FIG. 1 shows an insulting jacket 100 constructed in accordance with present invention. Insulating or core jacket 100 has a generally flat, toroidal shape, and is used for insulating conductors of a progressively wound toroid from the transformer core. Insulating jacket 100 includes six inner protrusions 109-114 which, as will be explained below, help maintain proper placement of the windings. Protrusions 109 and 112, which are relatively large, prevent electrical creepage between windings and aid in maintaining electrical clearance between windings. Insulating jacket 100 includes eight outer protrusions 101-108, which, function similarly to the inner protrusions, and help maintain the proper placement. Insulating jacket 100 can be constructed of polyester glass-fiber materials, which are insulating materials and relatively rigid in the preferred embodiment.
The method of using the inventive insulating or core jacket can be seen by referring to FIGS. 4-9, which show the winding of the transformer at various stages. Insulating jacket 100 is used to insulate the first layer of a winding from a magnetic core 201 (FIG. 2). Core 201 may be a wound steel lamination, ferrites, or other typical torriodal core construction. FIG. 2 is a partial cross sectional view of two insulating jackets 100 mounted on core 201.
Alternatively, insulating jacket 100 may also be used to insulate successive windings by placing two of insulating jackets 100 over the flat surface of a completed winding. Then, an additional winding is placed over insulating jacket 100. The thickness of insulating jacket 100 should provide sufficient physical distance between the windings to meet creepage and clearance standards.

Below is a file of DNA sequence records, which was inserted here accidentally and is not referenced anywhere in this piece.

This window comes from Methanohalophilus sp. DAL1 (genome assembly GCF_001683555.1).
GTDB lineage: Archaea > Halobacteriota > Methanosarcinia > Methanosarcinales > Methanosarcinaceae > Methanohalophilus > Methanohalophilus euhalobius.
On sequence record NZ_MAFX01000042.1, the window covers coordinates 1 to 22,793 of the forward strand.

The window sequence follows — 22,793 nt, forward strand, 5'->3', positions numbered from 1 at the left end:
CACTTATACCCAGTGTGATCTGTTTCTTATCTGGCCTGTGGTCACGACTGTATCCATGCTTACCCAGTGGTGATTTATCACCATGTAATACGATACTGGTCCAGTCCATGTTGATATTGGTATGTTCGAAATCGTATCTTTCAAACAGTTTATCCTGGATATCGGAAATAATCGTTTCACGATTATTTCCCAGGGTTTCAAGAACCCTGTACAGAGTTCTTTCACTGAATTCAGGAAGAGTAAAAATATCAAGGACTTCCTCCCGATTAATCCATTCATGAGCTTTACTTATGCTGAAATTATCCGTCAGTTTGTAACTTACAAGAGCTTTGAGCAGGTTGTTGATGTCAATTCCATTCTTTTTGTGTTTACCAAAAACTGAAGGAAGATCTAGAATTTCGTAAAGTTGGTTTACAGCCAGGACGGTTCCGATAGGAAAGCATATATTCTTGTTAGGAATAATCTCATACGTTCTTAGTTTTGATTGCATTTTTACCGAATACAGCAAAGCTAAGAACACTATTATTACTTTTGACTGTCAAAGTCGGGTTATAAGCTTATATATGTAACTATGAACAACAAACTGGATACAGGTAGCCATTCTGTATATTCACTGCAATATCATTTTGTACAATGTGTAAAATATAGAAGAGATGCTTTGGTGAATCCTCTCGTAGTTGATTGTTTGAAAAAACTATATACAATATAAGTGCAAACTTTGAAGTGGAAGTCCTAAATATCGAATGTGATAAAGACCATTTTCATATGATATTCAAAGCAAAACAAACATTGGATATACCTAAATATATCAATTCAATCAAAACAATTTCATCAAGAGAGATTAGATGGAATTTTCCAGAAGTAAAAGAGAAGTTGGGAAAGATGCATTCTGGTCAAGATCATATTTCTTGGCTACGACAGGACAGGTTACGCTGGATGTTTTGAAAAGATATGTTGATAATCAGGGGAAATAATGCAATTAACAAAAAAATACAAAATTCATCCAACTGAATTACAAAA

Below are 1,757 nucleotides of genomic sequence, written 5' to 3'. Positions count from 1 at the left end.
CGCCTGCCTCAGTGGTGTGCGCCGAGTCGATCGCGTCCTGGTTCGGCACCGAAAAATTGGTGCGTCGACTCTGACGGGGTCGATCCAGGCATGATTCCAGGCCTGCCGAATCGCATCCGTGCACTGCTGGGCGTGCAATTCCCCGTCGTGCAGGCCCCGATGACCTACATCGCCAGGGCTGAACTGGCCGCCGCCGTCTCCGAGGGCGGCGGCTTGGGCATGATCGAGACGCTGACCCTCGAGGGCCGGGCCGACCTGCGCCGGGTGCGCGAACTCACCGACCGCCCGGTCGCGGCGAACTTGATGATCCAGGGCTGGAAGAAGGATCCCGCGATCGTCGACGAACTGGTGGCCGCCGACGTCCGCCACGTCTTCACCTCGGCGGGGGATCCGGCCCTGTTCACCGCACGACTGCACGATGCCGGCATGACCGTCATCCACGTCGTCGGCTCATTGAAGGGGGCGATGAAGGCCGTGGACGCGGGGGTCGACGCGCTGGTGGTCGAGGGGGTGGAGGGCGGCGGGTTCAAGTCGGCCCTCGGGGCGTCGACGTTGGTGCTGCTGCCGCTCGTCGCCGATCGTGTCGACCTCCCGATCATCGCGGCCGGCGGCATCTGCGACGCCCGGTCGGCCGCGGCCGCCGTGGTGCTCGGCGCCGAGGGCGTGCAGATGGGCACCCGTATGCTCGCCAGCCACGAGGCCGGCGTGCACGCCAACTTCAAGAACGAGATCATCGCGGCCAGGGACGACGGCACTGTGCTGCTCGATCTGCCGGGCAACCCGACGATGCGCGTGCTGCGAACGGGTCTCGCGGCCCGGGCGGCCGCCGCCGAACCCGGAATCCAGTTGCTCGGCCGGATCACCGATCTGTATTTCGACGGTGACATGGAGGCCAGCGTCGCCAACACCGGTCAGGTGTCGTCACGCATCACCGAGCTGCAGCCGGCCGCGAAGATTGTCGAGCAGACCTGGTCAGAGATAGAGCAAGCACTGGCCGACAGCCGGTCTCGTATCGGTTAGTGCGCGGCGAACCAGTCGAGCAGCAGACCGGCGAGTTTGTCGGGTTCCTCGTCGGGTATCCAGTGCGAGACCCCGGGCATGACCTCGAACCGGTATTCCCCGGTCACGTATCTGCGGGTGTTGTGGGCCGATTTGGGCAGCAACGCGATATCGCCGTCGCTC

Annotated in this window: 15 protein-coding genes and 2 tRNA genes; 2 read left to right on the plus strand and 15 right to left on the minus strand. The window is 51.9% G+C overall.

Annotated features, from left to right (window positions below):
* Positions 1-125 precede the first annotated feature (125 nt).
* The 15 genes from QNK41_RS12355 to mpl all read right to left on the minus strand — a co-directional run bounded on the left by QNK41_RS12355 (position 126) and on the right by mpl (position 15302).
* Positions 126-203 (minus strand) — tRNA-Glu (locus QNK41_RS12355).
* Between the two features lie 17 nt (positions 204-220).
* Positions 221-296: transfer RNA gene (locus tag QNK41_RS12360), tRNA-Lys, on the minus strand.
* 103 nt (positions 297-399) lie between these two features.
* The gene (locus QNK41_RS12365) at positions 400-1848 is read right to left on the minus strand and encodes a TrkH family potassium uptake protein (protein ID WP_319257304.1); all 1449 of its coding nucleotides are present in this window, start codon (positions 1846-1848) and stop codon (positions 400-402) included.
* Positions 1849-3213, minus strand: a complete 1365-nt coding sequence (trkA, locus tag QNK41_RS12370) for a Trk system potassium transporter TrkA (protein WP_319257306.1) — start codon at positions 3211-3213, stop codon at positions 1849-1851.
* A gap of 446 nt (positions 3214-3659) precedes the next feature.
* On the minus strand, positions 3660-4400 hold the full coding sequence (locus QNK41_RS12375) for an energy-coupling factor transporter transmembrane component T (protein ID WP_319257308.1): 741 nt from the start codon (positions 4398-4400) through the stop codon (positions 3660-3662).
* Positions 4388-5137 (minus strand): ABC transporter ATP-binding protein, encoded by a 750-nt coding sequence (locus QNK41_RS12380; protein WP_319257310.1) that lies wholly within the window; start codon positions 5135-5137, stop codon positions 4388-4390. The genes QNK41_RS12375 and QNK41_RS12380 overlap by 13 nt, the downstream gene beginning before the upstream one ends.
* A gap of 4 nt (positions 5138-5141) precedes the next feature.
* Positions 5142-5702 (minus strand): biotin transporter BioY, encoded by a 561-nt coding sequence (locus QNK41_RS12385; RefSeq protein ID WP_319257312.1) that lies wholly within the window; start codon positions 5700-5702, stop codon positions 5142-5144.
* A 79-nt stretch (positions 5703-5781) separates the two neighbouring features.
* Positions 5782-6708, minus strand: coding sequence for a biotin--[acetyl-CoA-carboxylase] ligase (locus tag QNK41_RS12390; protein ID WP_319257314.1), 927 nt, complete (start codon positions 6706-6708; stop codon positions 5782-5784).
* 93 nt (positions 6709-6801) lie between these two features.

FIG. 3 shows insulating jacket 100, and a first conductor layer 301 of a first progressive section wound about insulating jacket 100 (and core 201). First layer 301 is wound in a conventional manner in that all turns are placed immediately adjacent to one another (in contact with each other). An item is wound or placed about a core, as wound and about are used herein, if the item is over the core. Other things may be between the core and item, and about is still used to describe the positions. For example, as described above, layer 301 is wound about core 201 even though insulating jacket 100 is between core 201 and layer 301. An item is wound or placed directly on a core or other thing when nothing is disposed therebetween.